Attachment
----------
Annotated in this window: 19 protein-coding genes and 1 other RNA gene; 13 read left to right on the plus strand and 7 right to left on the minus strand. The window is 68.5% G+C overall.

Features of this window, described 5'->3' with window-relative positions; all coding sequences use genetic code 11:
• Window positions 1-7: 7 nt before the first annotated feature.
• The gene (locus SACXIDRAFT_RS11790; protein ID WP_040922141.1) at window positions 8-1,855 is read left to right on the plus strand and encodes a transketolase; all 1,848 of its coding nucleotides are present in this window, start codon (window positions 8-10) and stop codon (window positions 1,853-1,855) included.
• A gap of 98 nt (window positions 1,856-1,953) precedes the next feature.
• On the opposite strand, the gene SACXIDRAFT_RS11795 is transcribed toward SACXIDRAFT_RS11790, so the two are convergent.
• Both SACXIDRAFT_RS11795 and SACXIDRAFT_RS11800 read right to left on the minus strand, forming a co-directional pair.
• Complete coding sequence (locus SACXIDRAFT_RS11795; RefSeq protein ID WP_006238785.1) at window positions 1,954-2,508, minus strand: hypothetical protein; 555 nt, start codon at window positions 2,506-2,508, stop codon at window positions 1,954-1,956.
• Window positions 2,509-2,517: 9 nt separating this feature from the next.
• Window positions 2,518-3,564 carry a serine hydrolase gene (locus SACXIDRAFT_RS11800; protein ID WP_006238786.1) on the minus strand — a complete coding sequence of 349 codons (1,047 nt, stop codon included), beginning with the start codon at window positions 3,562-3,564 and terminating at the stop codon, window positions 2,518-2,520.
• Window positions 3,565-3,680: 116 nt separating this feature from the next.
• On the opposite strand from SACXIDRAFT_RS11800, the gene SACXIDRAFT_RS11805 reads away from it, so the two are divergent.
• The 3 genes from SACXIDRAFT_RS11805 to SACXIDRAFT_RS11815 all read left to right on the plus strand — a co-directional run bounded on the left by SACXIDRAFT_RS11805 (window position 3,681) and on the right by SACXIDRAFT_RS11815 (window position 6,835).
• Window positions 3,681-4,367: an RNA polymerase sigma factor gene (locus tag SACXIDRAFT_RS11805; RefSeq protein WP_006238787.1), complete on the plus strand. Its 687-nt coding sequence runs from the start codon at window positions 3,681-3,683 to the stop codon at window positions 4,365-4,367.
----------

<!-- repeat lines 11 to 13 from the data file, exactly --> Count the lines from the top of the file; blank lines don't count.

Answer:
• Window positions 3,565-3,680: 116 nt separating this feature from the next.
• On the opposite strand from SACXIDRAFT_RS11800, the gene SACXIDRAFT_RS11805 reads away from it, so the two are divergent.
• The 3 genes from SACXIDRAFT_RS11805 to SACXIDRAFT_RS11815 all read left to right on the plus strand — a co-directional run bounded on the left by SACXIDRAFT_RS11805 (window position 3,681) and on the right by SACXIDRAFT_RS11815 (window position 6,835).